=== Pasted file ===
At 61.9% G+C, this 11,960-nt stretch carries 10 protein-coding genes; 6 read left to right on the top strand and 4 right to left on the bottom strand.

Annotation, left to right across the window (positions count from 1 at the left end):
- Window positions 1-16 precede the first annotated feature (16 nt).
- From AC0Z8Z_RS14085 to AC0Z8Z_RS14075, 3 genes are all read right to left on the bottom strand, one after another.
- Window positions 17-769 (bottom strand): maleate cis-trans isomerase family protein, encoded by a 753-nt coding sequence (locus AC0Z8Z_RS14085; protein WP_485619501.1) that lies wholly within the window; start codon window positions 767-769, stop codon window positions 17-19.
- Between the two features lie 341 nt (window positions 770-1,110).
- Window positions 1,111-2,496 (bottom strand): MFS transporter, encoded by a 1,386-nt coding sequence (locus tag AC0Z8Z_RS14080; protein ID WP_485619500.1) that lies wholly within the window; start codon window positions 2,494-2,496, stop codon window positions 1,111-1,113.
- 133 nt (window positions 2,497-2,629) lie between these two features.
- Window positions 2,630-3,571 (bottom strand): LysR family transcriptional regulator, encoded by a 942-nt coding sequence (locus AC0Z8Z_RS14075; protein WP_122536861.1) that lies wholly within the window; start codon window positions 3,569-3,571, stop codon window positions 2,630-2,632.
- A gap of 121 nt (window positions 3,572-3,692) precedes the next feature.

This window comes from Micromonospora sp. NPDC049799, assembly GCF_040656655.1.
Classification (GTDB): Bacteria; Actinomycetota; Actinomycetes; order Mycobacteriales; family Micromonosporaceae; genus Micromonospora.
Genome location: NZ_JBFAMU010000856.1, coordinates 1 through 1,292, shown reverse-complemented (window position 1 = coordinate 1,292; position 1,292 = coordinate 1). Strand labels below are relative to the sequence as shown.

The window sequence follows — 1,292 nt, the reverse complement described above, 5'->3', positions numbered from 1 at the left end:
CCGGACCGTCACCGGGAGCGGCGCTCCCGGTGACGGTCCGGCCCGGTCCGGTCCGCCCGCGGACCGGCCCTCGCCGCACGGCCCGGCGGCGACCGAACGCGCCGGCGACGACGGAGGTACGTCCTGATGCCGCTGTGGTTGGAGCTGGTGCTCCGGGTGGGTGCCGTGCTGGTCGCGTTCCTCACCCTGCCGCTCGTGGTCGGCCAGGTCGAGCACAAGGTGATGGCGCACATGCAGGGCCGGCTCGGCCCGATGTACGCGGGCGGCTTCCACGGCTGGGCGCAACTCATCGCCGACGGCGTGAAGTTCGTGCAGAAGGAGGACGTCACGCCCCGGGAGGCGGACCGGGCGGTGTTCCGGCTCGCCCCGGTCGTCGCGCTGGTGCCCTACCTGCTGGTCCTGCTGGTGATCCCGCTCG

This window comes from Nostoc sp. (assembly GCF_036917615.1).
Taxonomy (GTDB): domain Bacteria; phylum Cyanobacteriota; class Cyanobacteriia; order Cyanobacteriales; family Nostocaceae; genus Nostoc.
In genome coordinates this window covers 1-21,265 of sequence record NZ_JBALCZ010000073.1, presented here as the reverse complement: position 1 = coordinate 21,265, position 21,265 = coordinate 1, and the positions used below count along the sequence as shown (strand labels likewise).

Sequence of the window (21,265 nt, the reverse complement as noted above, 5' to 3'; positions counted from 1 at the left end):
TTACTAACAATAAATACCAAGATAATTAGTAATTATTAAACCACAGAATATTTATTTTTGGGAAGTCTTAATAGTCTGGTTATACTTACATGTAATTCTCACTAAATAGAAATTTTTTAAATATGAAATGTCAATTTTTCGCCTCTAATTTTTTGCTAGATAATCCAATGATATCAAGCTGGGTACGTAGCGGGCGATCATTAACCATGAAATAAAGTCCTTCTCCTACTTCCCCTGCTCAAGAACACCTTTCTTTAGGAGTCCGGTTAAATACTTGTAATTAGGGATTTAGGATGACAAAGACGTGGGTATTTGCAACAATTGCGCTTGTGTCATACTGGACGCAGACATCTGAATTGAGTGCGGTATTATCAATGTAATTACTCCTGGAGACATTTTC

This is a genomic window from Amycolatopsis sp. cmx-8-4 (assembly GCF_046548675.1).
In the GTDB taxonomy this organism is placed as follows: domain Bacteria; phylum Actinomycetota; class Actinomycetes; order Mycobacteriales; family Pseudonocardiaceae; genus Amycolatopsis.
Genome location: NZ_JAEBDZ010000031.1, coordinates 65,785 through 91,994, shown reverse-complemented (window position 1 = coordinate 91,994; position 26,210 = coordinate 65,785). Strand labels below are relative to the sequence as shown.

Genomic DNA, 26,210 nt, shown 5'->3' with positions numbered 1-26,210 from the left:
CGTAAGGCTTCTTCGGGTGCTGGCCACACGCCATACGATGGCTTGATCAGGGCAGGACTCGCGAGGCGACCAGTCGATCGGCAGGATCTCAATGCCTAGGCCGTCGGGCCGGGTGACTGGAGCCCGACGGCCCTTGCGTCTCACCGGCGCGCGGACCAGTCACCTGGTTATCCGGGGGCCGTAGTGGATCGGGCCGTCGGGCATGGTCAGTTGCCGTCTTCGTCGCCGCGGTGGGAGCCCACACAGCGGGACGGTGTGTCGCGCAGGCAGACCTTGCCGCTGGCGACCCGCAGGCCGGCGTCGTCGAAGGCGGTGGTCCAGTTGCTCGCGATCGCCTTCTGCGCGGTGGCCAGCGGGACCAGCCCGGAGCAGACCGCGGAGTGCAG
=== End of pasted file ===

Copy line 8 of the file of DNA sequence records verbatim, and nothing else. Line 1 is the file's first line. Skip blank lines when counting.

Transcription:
- 133 nt (window positions 2,497-2,629) lie between these two features.